Of all the fictional settings outside of my own, easily one of the best is the world of Pokemon. It’s a safe world with a variety of locations, biomes, city architecture, and it can all be explored with your magical pets who will protect you from danger. What a fantastic world! I would love to live there.

I also want to give a shout-out to the Wheel of Time series which I’ve been reading lately. Although I would not want to live in such a world, I have been awe-struck numerous times whenever the author, Robert Jordan, stops to describe locations. I understand it would be a turn-off for a lot of readers, but I LOVE it. His description of architecture is unparalleled, and I feel like I’m right there with his characters, wherever they are.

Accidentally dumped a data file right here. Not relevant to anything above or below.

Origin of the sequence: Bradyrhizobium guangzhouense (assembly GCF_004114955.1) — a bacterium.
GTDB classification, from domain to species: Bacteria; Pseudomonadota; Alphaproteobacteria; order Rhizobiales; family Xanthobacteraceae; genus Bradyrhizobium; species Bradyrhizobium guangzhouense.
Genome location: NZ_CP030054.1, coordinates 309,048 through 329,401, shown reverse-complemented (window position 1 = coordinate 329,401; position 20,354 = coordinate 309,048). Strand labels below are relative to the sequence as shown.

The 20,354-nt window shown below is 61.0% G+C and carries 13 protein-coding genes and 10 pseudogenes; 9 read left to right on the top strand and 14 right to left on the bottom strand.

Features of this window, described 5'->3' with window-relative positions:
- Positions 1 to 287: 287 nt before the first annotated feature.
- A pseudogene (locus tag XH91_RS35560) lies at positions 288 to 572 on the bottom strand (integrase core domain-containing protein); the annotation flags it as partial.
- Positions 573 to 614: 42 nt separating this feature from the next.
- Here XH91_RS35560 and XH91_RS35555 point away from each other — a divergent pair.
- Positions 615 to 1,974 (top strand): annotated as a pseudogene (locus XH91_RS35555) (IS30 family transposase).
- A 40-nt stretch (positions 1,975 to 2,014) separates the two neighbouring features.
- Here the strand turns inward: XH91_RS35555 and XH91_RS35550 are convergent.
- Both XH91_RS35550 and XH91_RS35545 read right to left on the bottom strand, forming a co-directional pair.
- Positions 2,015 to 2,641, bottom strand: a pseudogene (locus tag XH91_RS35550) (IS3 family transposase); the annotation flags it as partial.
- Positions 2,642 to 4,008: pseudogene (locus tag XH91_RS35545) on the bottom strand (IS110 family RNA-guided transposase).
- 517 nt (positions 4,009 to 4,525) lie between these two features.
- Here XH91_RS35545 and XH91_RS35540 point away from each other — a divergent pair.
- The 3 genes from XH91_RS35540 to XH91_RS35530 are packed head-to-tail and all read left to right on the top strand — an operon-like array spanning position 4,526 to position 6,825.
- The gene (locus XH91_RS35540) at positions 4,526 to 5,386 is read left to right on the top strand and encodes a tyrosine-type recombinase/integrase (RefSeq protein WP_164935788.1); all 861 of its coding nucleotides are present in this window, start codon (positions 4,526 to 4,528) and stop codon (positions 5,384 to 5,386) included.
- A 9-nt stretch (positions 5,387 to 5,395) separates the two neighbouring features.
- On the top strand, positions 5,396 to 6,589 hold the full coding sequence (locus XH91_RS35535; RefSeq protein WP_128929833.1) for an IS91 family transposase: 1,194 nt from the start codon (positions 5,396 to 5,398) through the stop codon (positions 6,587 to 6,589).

A setting is just a physical location if it has no context.

When I read your tweets, I get a sense that your world is of great importance to you. You care about the places you’re talking about a great deal. For me, this draws me right into your work, right into your world. What makes a meaningful setting to you? How has this inspired some of your own settings?

A setting is just a physical location if it has no context. If you want a setting to be meaningful, it needs history. Who lived there? Why is it important? What makes it ‘cool’? A setting in my world can be anything from the entire dominion to a single bedroom, but no matter how large or small, I have to show the readers why these places are important to the characters.

Diagram of the Pentagonal Dominion created by Dewi Hargreaves